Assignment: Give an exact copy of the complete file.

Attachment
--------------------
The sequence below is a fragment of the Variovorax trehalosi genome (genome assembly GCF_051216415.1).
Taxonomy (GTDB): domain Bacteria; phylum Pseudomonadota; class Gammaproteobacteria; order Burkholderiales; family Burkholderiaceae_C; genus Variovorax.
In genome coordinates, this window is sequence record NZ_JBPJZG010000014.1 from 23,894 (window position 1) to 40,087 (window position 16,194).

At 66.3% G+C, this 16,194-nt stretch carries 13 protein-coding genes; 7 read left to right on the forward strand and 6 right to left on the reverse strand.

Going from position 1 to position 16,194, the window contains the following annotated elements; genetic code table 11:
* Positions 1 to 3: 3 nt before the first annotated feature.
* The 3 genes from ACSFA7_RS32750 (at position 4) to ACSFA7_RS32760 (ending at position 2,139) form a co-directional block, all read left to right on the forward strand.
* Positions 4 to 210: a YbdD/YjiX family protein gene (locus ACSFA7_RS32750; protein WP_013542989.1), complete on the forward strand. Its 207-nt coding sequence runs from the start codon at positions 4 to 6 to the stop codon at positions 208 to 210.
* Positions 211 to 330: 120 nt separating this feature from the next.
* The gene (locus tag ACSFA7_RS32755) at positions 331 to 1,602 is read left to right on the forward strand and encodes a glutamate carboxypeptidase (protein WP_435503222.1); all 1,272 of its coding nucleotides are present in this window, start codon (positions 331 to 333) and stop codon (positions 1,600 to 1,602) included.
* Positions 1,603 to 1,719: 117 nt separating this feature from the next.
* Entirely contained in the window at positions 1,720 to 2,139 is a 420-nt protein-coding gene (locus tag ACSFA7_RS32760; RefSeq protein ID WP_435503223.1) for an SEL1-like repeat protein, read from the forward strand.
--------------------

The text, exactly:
The sequence below is a fragment of the Variovorax trehalosi genome (genome assembly GCF_051216415.1).
Taxonomy (GTDB): domain Bacteria; phylum Pseudomonadota; class Gammaproteobacteria; order Burkholderiales; family Burkholderiaceae_C; genus Variovorax.
In genome coordinates, this window is sequence record NZ_JBPJZG010000014.1 from 23,894 (window position 1) to 40,087 (window position 16,194).

At 66.3% G+C, this 16,194-nt stretch carries 13 protein-coding genes; 7 read left to right on the forward strand and 6 right to left on the reverse strand.

Going from position 1 to position 16,194, the window contains the following annotated elements; genetic code table 11:
* Positions 1 to 3: 3 nt before the first annotated feature.
* The 3 genes from ACSFA7_RS32750 (at position 4) to ACSFA7_RS32760 (ending at position 2,139) form a co-directional block, all read left to right on the forward strand.
* Positions 4 to 210: a YbdD/YjiX family protein gene (locus ACSFA7_RS32750; protein WP_013542989.1), complete on the forward strand. Its 207-nt coding sequence runs from the start codon at positions 4 to 6 to the stop codon at positions 208 to 210.
* Positions 211 to 330: 120 nt separating this feature from the next.
* The gene (locus tag ACSFA7_RS32755) at positions 331 to 1,602 is read left to right on the forward strand and encodes a glutamate carboxypeptidase (protein WP_435503222.1); all 1,272 of its coding nucleotides are present in this window, start codon (positions 331 to 333) and stop codon (positions 1,600 to 1,602) included.
* Positions 1,603 to 1,719: 117 nt separating this feature from the next.
* Entirely contained in the window at positions 1,720 to 2,139 is a 420-nt protein-coding gene (locus tag ACSFA7_RS32760; RefSeq protein ID WP_435503223.1) for an SEL1-like repeat protein, read from the forward strand.